How I Got into University of Tokyo, Japan’s Number One University, with Zero Japanese Background

Some of us might be looking into universities right now be it local or overseas. One path worth considering is Japan!

In 2012, the MEXT program launched the Global 30 Project, where thirty of Japan’s most prestigious universities opened up degree programs taught entirely in English. So while this article is on how to get into the University of Tokyo, note that there are 29 other Japanese universities that offer different English degree programs that might be of your exact interest! On top of these 30 schools, there are also schools that have been offering programs in English for quite some time – including Sophia University (a Christian university) and Waseda University. You can search for the full list of English courses taught throughout Japan here.

While this introduction outlines the various schools you can apply to, this article will use Tokyo University as an example on how to apply. I was accepted into Tokyo University’s PEAK program for Environmental Science for the Class of 2021.

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Note: If you’re someone who wants to enter the Japanese track, each school has their own entrance exam and/or interview. You can go to each of their individual websites to see their requirements and how international students can apply. Some other schools might require you to take the JEU examinations.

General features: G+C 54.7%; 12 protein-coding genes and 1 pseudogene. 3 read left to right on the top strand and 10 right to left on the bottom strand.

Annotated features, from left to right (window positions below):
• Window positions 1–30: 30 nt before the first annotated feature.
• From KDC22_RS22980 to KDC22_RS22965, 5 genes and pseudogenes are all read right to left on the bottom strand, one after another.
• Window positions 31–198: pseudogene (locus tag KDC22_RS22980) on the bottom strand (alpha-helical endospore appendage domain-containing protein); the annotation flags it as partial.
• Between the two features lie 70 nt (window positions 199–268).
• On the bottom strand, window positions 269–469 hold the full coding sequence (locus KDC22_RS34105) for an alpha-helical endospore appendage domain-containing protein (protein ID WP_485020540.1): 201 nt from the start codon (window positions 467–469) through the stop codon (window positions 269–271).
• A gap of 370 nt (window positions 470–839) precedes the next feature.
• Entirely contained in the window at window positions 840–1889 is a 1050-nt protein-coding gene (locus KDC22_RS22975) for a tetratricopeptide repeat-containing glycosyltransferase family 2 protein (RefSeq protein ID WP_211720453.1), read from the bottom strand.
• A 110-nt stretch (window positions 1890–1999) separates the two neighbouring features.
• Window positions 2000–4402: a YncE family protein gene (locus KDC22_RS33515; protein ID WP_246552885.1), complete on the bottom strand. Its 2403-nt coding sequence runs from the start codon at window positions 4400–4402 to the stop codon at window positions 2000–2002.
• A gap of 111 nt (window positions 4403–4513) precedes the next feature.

Process In Applying

Tokyo University’s English program is called PEAK – they offer 2 undergraduate programs taught in English: Environmental Science and Japan in East Asian Studies. The process of applying and requirements are all listed online. There are also seniors who have commented on what the application experience is like.

To give a brief overview of what the application process is like, it consists of 2 parts: a paper application and interview. The application forms are similar to those of other schools – one is on your personal details, accomplishments and test scores. The second part asks for two short mini essays of around 350 words each. Lastly, there are three teacher recommendation forms that need to be completed. What’s good about this sort of application is that they accept test scores that are equivalent to the completion of high school, so you don’t have to take any extra examinations. In my case, I took Singapore A Levels and submitted those scores.

For the interview, I was a nervous wreck! The interview is segmented into two sections – one on yourself and your interests, and then your academic ability. I didn’t manage to answer many questions that I would normally would have been able to, but luckily the professors really do want to look at how you think, how you explain yourself and your thoughts as well as how you work under pressure.

Life As A Japanese Student

If you want to know how life and the education systems are like in Japan, its really dependent on the school. For Todai’s case, its a liberal arts education system – for the first two years you will have course requirements across all sorts of subjects – from Physical Education to Japanese Literature to Mathematics. Note that even though you will have probably declared your major when entering UTokyo, you will still be required to take up these course requirements on top of your major requirements in the first two years. You can view what kind of classes you’ll be taking as a freshman – senior here.